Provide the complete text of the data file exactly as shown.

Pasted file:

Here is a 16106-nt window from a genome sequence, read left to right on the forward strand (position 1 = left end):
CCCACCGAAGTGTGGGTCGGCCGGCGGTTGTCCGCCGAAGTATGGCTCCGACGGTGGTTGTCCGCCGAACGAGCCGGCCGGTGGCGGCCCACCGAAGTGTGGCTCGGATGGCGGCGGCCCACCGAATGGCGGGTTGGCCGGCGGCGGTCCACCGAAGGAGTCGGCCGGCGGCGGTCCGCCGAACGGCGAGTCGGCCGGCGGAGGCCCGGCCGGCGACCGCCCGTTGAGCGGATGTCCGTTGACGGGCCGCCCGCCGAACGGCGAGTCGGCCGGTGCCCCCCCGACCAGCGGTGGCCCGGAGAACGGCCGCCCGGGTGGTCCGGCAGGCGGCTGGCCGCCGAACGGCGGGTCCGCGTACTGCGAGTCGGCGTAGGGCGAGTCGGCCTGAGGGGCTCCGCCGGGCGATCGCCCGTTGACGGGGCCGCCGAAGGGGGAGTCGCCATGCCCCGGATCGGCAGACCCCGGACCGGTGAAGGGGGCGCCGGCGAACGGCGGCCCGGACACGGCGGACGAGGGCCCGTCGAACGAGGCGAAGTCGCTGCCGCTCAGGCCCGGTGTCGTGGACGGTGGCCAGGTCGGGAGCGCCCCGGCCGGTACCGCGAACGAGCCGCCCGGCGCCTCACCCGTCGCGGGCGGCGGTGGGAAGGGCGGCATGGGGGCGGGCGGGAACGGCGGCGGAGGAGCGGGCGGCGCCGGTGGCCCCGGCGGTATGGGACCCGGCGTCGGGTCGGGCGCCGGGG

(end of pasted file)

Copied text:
Here is a 16106-nt window from a genome sequence, read left to right on the forward strand (position 1 = left end):
CCCACCGAAGTGTGGGTCGGCCGGCGGTTGTCCGCCGAAGTATGGCTCCGACGGTGGTTGTCCGCCGAACGAGCCGGCCGGTGGCGGCCCACCGAAGTGTGGCTCGGATGGCGGCGGCCCACCGAATGGCGGGTTGGCCGGCGGCGGTCCACCGAAGGAGTCGGCCGGCGGCGGTCCGCCGAACGGCGAGTCGGCCGGCGGAGGCCCGGCCGGCGACCGCCCGTTGAGCGGATGTCCGTTGACGGGCCGCCCGCCGAACGGCGAGTCGGCCGGTGCCCCCCCGACCAGCGGTGGCCCGGAGAACGGCCGCCCGGGTGGTCCGGCAGGCGGCTGGCCGCCGAACGGCGGGTCCGCGTACTGCGAGTCGGCGTAGGGCGAGTCGGCCTGAGGGGCTCCGCCGGGCGATCGCCCGTTGACGGGGCCGCCGAAGGGGGAGTCGCCATGCCCCGGATCGGCAGACCCCGGACCGGTGAAGGGGGCGCCGGCGAACGGCGGCCCGGACACGGCGGACGAGGGCCCGTCGAACGAGGCGAAGTCGCTGCCGCTCAGGCCCGGTGTCGTGGACGGTGGCCAGGTCGGGAGCGCCCCGGCCGGTACCGCGAACGAGCCGCCCGGCGCCTCACCCGTCGCGGGCGGCGGTGGGAAGGGCGGCATGGGGGCGGGCGGGAACGGCGGCGGAGGAGCGGGCGGCGCCGGTGGCCCCGGCGGTATGGGACCCGGCGTCGGGTCGGGCGCCGGGG